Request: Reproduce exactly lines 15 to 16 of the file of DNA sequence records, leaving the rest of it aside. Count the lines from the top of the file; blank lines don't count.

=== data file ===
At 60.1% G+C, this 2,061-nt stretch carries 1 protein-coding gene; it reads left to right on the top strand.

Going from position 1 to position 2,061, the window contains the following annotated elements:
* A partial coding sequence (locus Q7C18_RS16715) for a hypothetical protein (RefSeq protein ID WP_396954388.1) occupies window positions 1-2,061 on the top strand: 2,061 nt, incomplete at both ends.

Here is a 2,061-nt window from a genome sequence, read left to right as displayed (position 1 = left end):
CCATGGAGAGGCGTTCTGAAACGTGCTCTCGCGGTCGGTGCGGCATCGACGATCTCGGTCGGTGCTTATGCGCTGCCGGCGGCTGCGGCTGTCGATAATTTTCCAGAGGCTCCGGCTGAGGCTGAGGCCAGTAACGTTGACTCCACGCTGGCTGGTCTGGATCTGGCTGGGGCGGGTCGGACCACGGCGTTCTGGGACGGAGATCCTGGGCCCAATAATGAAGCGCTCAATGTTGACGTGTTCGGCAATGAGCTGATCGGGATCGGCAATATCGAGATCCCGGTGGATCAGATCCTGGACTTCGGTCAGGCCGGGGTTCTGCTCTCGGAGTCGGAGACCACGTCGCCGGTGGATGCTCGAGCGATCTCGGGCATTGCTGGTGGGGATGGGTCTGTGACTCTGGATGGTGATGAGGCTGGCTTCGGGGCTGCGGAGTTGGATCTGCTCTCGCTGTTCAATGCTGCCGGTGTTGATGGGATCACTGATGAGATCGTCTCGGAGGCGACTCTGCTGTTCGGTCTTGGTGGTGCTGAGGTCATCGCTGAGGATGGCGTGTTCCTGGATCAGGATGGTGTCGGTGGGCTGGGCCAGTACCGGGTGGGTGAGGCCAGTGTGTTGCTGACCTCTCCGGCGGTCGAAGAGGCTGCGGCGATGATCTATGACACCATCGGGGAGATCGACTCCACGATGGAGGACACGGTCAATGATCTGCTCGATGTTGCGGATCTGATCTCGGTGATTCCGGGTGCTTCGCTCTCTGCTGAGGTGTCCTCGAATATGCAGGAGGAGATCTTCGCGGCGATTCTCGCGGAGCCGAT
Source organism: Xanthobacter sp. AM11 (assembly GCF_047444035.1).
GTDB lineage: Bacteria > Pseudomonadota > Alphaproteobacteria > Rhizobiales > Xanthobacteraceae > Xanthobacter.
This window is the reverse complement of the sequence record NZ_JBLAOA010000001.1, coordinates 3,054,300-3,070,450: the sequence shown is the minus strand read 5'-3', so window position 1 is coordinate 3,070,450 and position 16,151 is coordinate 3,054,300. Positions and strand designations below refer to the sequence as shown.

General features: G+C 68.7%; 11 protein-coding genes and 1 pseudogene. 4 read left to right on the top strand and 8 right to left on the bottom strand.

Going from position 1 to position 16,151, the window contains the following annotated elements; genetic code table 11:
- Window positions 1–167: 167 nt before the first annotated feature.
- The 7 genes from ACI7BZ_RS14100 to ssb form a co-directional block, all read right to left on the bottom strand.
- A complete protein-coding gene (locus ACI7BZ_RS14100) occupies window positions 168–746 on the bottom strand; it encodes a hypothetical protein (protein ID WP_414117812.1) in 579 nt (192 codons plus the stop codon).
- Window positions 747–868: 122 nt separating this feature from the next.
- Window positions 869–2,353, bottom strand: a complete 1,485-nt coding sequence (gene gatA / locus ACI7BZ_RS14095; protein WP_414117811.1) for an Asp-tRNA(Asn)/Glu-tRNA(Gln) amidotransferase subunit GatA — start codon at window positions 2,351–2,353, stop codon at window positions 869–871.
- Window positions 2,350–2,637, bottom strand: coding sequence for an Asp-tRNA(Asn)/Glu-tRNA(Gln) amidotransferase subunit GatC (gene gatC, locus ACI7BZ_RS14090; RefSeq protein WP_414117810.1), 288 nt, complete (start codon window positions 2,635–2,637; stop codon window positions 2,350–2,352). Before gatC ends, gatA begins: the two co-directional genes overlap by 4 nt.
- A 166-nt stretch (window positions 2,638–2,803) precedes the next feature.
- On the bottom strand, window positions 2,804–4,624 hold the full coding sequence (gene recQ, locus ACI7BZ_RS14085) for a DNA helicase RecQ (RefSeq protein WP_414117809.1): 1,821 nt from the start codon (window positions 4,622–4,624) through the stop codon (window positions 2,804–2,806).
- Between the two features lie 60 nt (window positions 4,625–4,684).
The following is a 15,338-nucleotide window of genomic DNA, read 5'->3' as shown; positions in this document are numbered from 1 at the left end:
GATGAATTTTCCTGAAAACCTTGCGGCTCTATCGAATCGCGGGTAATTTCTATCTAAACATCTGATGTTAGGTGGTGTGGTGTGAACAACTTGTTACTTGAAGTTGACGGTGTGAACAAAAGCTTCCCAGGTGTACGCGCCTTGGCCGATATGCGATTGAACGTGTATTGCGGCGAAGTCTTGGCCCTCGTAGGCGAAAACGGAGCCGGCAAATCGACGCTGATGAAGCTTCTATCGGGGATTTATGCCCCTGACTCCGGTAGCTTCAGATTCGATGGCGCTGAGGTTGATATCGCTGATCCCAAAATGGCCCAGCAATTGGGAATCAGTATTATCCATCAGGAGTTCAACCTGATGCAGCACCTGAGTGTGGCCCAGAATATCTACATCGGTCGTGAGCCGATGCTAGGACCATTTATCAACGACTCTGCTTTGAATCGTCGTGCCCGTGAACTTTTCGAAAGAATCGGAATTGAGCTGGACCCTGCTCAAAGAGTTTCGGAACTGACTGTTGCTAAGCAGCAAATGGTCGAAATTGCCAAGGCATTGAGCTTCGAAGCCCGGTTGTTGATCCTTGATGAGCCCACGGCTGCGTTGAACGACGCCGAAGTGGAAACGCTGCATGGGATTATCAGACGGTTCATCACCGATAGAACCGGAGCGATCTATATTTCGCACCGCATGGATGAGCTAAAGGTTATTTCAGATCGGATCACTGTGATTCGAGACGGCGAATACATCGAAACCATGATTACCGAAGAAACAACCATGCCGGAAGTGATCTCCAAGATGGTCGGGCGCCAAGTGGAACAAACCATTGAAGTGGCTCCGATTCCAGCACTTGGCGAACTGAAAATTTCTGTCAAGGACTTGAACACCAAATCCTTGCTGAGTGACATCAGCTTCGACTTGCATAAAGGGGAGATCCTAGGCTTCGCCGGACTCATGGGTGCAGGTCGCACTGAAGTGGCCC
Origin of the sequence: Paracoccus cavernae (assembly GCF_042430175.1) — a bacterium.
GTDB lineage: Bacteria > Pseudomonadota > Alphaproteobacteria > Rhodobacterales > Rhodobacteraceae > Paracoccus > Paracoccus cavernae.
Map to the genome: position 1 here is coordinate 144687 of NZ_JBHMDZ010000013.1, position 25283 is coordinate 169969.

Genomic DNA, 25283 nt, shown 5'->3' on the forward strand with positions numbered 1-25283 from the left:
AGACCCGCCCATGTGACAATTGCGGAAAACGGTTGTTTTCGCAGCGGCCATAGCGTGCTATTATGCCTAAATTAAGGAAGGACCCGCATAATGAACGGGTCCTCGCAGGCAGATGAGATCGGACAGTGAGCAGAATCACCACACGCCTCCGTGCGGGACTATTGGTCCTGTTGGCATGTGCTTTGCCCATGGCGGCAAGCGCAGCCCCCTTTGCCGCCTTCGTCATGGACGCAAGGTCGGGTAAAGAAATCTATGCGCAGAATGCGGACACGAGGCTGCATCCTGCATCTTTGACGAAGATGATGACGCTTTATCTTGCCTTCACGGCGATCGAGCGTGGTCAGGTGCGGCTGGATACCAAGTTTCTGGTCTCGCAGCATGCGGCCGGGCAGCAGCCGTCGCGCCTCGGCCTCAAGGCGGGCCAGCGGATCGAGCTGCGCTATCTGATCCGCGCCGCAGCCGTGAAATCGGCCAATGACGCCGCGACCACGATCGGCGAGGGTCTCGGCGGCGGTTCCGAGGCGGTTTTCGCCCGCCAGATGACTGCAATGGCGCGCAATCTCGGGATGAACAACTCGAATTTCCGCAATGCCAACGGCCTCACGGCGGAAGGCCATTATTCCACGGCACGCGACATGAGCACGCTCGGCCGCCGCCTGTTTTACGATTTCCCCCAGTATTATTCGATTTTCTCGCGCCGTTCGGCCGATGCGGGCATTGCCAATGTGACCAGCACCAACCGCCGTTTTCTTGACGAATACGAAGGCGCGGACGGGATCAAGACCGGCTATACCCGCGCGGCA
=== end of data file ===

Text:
- Window positions 869–2,353, bottom strand: a complete 1,485-nt coding sequence (gene gatA / locus ACI7BZ_RS14095; protein WP_414117811.1) for an Asp-tRNA(Asn)/Glu-tRNA(Gln) amidotransferase subunit GatA — start codon at window positions 2,351–2,353, stop codon at window positions 869–871.
- Window positions 2,350–2,637, bottom strand: coding sequence for an Asp-tRNA(Asn)/Glu-tRNA(Gln) amidotransferase subunit GatC (gene gatC, locus ACI7BZ_RS14090; RefSeq protein WP_414117810.1), 288 nt, complete (start codon window positions 2,635–2,637; stop codon window positions 2,350–2,352). Before gatC ends, gatA begins: the two co-directional genes overlap by 4 nt.